Two days before the Scottish referendum, Tony Blair entered the campaign.

His plea for the Union came from neither side of the Border but from Crimea, where he was the guest of Victor Pinchuk, one of Ukraine's three principal oligarchs and the 255th richest man in the world.

He might equally have been with US billionaire Haim Saban, the 104th richest man in America, or Bernard Arnault, head of Louis Vuitton Moet Hennessy and the fourth richest guy on the planet. They are among the globetrotting plutocrats who fund his activities, styled as "old chums" by Francis Beckett, David Hencke and Nick Kochan in their investigation into the 10-year Premier's extraordinarily lucrative after-life.

The introduction to Pinchuk came from Bill Clinton - who was heard with respect bordering on awe when he addressed the Scottish Business Awards in Edinburgh two years ago. But Blair's private-jet itinerary seems unlikely to take in the country where he was brought up and educated any time soon.

Aside from fearing a "blood on your hands" Iraq protest, a UK charity event might expect Blair's fee to go - as Clinton's £200,000 did - straight to his African charity. Neither Tony Blair Associates (TBA), nor the Tony Blair Faith Foundation (TBFF), discloses any such information.

His other charitable arm, Africa Governance Initiative, says its aim is to bring "British standards of governance" to Africa. But Blair's own conflicting interests, if screened against the Nolan ethical code for public life he himself introduced as PM, may breach six of its seven principles, the authors suggest.

An opaque web of 12 legal entities - all under Blair's control - hides everything, including speaking fees said by one charity to "start at £500,000". In Qatar, one of the book's sources alleged, he earned "$5m for one meeting".

TBA's known clients, with guesstimates of deal value, include the Emir of Kuwait (£27m), Sheikh Mohammad bin Zayed Al Nahyan of Abu Dhabi (£1m a year), the President of Kazakhstan (£8m a year), JP Morgan ($4m a year), UI Energy which bought oilfields in Iraq, and LVMH. Commercial links investigated by the authors include dealings with such non-New Labour regimes as Libya under Gaddafi, Qatar, Rwanda, Burma and Azerbaijan.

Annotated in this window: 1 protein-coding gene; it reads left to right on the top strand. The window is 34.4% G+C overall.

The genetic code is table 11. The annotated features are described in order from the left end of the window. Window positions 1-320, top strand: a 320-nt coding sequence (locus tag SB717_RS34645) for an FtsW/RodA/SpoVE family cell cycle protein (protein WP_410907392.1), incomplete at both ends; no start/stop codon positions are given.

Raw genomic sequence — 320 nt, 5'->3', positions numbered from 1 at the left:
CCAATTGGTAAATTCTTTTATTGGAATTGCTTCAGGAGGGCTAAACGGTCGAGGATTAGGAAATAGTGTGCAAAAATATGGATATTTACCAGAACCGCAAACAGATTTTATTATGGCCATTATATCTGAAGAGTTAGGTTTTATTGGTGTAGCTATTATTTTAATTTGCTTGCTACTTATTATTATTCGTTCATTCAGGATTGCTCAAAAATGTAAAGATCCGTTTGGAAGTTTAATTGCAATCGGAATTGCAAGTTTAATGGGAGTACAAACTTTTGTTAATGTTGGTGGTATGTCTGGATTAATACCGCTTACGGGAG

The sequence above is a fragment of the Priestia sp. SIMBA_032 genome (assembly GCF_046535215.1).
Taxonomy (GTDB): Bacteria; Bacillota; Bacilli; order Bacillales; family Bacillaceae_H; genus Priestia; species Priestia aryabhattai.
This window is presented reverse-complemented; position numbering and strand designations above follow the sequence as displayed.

Blair's corporate empire employs 200 and may have earned £54m in 2013. Tony and Cherie own 36 properties, including five overseas and two blocks of flats, and they could be worth £60m.

"Nothing is too grand for the Blairs," say the authors, who boggle at the pursuit of "wealth way beyond their needs", speculate that both experienced some financial insecurity in childhood, and suggest that the former PM "admires, and is dazzled by the very rich".

But while Clinton's wealth is (at present) even greater, and John Major and Margaret Thatcher both took hugely paid directorships with controversial US companies, all three are untainted by the conflicts engendered when Blair opted to become Middle East peace envoy for the Quartet (US, EU, Russia, UN). He needed it "to continue to feel like an international statesman and not just a businessman", Malcolm Rifkind is quoted as saying.

The public job enabled the fallen idol to step straight into the role of shadow statesman and fantasy head of state. He turned his two principal homes into clones of Number 10 and Chequers, and maximised an international network for his own, private, diplomatic consultancy.

While the unpaid envoy's official "one week a month" in the conflict zone is said to be typically "arrive Monday evening, leave Thursday morning", and has arguably borne little fruit, his frequent visits to the Gulf states have been highly productive - certainly for Tony Blair Associates.

The envoy can use the Quartet job as a "calling card", yet is bound by no code of conduct. If he worked for the World Bank, IMF or UN he would have to set out in full all commercial interests - as he would by taking the customary peerage.

When he left Downing Street (in high dudgeon), Blair claimed to Time magazine that his faith foundation was "how I want to spend the rest of my life". His seven-strong personal PR team claims the former PM spends "two-thirds" of his time pro bono, and that his commercial activities fund his philanthropy.

This dogged forensic examination, which had to battle a "huge communications department aimed at not publishing anything", a subject "who instructs his employees and adherents to give no assistance at all to so disrespectful a project", and fear induced by 20-page employee secrecy agreements, uncovers a more complex and disturbing picture.